Even in writing this essay, I am pushing back against the ableist notion that disabled people should just be grateful for whatever we get—whatever crumbs are thrown our way.
Well, at least they even had an “accessibility needs” section on their form.
And most importantly, I am pushing back against the forced intimacy and emotional labor I am supposed to constantly be engaged in so people won’t be “mad” at me, because as disabled people know all too well, able bodied people will not help you with your access unless they “like” you.
This is a very real and dangerous caged reality that I and many other disabled people live in and it is one of the main reasons why forced intimacy exists.
Able-Bodied People Can Do Better
Able bodied people treat access as a logistical interaction, rather than a human interaction.
People I don’t know or who have never even had a conversation with me about disability casually expect to be my “access person,” without realizing that there is significant trust and competency that must be built.
People assume that I will accept any access—again, any crumbs—thrown my way and of course that I should be ever-grateful for it.
They don’t realize that consent exists on both ends. Sure, I know how to survive and get by with ableist access, that is a skill I will never lose as long as I am living in an ableist world; but I am also working for a world where disabled people get to be human and have consent over our bodies, minds, and intimacy.
The contradiction of having to survive in the oppressive world you are trying to change is always complicated and dehumanizing.
One of the reasons that forced intimacy has been so prominent in my life is because there is an inherent intimacy to access—or at least, in my experience, to my access. When someone is helping me with access, I am vulnerable; I am interdependent with them, even if they don’t realize it.
There is a magnificent vulnerability to access and to disability that is powerful and potentially transformative, if we would only tap into it. Sadly, in an ableist world, access and disability get stripped of their transformative powers and instead get distorted into “dependent,” “burden” and “tragic.”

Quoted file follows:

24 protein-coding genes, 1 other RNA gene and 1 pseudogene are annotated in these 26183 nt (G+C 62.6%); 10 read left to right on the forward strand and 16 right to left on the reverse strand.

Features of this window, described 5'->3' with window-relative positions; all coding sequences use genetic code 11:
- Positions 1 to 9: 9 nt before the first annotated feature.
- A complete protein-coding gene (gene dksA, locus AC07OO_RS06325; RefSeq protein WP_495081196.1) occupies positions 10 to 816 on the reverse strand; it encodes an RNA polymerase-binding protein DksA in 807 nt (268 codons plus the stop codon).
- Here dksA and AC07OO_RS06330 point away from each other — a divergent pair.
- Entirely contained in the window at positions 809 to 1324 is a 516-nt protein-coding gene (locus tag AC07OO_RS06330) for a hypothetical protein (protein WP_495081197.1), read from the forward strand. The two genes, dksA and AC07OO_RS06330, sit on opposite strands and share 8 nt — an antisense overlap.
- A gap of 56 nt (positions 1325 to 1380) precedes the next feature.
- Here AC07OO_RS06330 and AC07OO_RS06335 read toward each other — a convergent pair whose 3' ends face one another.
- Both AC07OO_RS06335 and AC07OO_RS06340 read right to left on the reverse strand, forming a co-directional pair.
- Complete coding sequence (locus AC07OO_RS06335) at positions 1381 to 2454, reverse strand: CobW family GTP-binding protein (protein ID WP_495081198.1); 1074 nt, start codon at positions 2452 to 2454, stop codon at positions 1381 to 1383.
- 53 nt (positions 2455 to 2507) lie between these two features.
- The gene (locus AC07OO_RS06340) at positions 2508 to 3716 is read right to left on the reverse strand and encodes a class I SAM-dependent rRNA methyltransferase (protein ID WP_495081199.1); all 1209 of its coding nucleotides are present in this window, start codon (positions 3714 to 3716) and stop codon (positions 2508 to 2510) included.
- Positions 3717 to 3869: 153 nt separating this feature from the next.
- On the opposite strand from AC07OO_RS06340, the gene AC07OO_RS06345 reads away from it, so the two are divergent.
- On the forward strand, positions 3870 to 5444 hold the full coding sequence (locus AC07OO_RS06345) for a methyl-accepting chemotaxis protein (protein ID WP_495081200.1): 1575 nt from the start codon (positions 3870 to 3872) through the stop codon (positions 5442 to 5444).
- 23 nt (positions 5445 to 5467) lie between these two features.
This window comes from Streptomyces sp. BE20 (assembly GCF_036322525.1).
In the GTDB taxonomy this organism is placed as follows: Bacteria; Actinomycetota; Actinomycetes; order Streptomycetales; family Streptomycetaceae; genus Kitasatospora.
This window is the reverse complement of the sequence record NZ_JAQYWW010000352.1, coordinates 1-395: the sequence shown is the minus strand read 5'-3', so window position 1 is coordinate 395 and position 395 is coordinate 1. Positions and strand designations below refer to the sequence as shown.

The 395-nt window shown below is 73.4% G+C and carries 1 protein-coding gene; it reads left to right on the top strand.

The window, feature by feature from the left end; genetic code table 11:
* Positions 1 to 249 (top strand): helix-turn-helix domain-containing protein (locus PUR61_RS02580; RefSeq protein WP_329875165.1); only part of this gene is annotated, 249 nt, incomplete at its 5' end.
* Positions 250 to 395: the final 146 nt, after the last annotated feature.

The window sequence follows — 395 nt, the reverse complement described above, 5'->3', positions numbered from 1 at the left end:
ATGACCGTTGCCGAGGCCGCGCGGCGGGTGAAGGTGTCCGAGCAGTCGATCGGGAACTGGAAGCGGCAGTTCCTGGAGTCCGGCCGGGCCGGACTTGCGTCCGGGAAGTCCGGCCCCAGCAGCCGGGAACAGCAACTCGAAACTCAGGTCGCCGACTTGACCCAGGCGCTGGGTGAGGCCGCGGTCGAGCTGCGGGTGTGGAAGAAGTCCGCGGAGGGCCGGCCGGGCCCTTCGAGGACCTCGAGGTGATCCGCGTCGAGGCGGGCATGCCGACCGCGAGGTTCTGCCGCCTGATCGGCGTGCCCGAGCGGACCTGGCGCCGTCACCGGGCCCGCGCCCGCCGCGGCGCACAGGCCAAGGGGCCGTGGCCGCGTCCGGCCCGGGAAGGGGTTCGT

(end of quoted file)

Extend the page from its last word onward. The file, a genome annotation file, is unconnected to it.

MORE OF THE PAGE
Forced intimacy is a byproduct of this and functions as a constant oppressive reminder of domination and control.
Though I have written here about forced intimacy as it relates to disability and access, it is in no way relegated only to ableism.
I have experienced forced intimacy as it relates to other forms of oppression as well, and it manifests itself in all kinds of different ways. It has been a constant part of my life and my experience as a queer disabled Korean transracial and transnational adoptee woman survivor.
The forced intimacy of transracial and transnational adoption, for example, is a never-ending black hole for so many of us.
I cannot account here all of the many ways that forced intimacy has so fundamentally impacted and shaped me, that is for another piece of writing.
I ache for the day when that will no longer be the case, especially for future generations of disabled children.
Mia Mingus is a writer, educator and community organizer for disability justice and transformative justice. She is a queer physically disabled Korean woman transracial and transnational adoptee from the Caribbean. She works for community, interdependency and home for all of us, not just some of us, and longs for a world where disabled children can live free of violence, with dignity and love. Mia is a founding and core-member of the Bay Area Transformative Justice Collective and her writings can be found on her blog, Leaving Evidence.